To me, the call for open debate is a call for students to be genuinely educated. One of the things that I have found most helpful in getting a thorough understanding of anything I believe is to consider all the arguments that can be brought up against it, and to show why those arguments fail (if they do). This is true even of beliefs which I believe to be so certain that it seems ridiculous to question them. For example, one of the arguments against my belief that every day the sun rises in the East and sets in the West is the claim that in the Arctic the sun neither rises nor sets for many days on end. It is not hard for me to reconcile my belief with this claim, but thinking about the argument helps me imagine the three dimensional geometry of the earth and solar system that coheres with my belief, and it adds to what I already know. Thinking about this helps me to understand what trajectory the sun takes during the day in the Arctic sky in the summer, and how this trajectory differs depending on how close you are to the pole. Is belief in the Shoah somehow different? Is there nothing to be learned from considering arguments and counterarguments from all perspectives?

You go on to say:

“The murder of approximately six million Jews by Nazi Germany and its collaborators during the Holocaust is an established historical fact, and an event that continues to shape global politics and institutions. Continuing to employ Dr. Hall as a professor of Globalization Studies is akin to employing someone who believes in a flat Earth as a professor of Geography. Any university which follows such a course of action inevitably loses much of its academic credibility.”

You seem to be assuming that Professor Hall does not believe the six million figure. Why do you assume this? I interpret his call for open debate to be a willingness to revise the figure in the light of new arguments or evidence. What is the problem with that? What is the issue for you? Are you complaining about what he believes or about his failure to adhere dogmatically to an approved narrative? As for what he believes I myself do not know, but I suspect that if you asked him he would answer that he does not know how many were killed in the Shoah. Why should he? It is not his area of study, and he has never claimed to be knowledgeable about it. But he is a historian, and he does have a knowledgeable basis on which to say something about historiography in general.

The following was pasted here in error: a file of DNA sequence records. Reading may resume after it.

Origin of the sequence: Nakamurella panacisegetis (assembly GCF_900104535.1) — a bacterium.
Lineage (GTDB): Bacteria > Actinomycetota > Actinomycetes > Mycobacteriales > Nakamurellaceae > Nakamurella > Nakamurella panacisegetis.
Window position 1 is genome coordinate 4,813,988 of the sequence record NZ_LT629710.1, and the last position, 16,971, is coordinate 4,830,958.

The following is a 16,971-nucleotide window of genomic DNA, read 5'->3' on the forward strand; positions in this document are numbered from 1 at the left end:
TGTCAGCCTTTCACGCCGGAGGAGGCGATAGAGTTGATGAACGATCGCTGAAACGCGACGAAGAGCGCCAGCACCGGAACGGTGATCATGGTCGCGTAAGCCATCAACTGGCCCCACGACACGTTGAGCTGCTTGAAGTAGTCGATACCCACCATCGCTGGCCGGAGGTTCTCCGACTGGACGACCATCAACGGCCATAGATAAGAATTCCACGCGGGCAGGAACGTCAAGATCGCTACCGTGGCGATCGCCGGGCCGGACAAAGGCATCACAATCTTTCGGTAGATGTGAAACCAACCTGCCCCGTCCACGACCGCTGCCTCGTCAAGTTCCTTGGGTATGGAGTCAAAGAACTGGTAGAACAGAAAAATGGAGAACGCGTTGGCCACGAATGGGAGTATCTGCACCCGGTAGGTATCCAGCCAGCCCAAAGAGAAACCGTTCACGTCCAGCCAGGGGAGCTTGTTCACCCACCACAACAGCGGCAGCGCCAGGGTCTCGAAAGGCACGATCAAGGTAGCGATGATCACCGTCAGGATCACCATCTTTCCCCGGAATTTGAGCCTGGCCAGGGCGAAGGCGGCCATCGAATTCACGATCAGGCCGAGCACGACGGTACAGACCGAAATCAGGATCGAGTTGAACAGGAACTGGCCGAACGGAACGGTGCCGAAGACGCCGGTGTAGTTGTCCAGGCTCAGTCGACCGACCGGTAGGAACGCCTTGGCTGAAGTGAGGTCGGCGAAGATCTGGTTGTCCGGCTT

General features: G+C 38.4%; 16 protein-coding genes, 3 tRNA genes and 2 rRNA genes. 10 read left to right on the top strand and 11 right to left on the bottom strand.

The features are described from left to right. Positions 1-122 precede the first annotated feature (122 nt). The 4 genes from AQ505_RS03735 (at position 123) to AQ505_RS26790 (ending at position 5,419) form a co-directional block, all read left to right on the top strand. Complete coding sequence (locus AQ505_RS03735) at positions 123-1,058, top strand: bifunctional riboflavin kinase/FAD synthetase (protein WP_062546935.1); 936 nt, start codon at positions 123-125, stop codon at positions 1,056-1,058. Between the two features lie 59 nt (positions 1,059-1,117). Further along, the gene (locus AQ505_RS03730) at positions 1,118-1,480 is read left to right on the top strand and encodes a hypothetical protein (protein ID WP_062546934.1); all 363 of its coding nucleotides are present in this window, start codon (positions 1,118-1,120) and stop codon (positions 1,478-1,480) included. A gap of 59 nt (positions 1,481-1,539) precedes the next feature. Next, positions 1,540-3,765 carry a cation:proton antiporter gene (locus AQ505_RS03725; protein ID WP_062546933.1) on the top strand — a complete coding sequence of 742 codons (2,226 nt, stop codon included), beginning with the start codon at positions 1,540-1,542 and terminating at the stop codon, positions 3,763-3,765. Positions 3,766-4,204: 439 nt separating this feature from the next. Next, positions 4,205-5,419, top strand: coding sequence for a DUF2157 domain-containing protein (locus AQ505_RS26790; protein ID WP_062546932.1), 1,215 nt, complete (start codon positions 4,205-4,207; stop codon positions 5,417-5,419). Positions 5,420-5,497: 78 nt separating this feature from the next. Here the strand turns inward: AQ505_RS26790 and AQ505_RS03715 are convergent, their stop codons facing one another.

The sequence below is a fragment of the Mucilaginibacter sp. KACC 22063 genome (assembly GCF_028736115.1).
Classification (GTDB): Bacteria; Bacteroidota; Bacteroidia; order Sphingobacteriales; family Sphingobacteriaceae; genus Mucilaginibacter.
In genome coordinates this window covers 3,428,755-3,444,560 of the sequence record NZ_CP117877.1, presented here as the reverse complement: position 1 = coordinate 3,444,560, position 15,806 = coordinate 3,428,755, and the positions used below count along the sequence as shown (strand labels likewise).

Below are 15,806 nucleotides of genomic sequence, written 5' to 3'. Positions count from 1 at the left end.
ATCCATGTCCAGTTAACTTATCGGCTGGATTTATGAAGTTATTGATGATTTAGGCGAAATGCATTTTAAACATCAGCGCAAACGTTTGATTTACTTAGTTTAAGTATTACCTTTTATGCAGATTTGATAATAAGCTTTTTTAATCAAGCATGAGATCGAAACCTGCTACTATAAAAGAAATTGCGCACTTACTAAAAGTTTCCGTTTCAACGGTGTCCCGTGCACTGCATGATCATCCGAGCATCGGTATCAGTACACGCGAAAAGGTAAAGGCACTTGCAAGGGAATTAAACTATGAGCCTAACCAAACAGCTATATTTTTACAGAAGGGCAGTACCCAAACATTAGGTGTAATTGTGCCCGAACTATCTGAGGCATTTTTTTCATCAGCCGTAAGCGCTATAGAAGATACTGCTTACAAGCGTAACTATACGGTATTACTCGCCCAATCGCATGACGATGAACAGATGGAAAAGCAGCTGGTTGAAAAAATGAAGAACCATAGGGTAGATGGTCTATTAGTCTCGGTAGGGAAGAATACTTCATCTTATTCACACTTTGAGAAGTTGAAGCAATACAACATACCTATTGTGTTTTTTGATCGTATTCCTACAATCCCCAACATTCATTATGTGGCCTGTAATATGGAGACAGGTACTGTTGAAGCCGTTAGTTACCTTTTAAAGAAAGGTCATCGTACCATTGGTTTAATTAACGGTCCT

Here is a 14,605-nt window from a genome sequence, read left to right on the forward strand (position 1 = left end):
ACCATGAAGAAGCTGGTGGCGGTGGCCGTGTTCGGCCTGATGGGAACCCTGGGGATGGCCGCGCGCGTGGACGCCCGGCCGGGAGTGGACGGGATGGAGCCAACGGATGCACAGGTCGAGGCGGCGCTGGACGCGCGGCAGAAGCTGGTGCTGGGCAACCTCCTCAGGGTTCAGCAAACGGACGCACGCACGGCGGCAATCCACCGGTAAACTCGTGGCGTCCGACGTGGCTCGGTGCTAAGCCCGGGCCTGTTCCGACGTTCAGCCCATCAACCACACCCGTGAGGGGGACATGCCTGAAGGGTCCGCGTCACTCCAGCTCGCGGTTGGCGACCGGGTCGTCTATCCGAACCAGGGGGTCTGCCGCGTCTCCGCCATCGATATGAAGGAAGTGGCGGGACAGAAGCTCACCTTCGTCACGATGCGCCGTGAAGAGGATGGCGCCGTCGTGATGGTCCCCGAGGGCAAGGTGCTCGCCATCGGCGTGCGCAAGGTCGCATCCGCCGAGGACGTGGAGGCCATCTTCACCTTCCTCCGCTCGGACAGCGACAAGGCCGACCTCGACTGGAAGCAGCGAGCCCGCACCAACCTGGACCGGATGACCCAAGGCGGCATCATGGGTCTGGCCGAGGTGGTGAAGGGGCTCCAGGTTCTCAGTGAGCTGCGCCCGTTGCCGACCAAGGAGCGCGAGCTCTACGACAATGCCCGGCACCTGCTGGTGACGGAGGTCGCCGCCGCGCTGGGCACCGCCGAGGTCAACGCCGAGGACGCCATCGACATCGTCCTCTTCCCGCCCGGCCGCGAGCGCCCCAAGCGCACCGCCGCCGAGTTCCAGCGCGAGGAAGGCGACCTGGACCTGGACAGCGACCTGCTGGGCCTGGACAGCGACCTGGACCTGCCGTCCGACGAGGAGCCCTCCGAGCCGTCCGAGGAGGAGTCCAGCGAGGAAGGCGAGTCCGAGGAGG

As you well know, the claim that there were not six million Jews murdered by the Nazis is one of the claims of the so-called “revisionists”. Although the revisionists do not deny that the Nazis perpetrated mass murder and many atrocities against Jewish people, they do think that the six million figure is an exaggeration. The analogy between revisionism and flat earth theory is one made by Deborah Lipstadt, as well as yourself, and it seems to me to not be very apt. There are numerous differences between the two. For example, revisionism pertains to the past, whereas flat earth theory pertains to the present as well as the past. Revisionism concerns complex human behaviour and institutions, whereas flat earth theory is a comparatively simple theory about the physical world. Revisionism includes a wide range of tangled conjectures about what happened in the past, whereas flat earth is a single hypothesis that is simply at odds with the alternative spherical earth theory. These differences are related to what I regard as the most important difference, which is how someone who wants to think for himself might be able to assess the reliability of those who tell us that the six million figure is fact, in comparison with the reliability of those who tell us that the earth is spherical.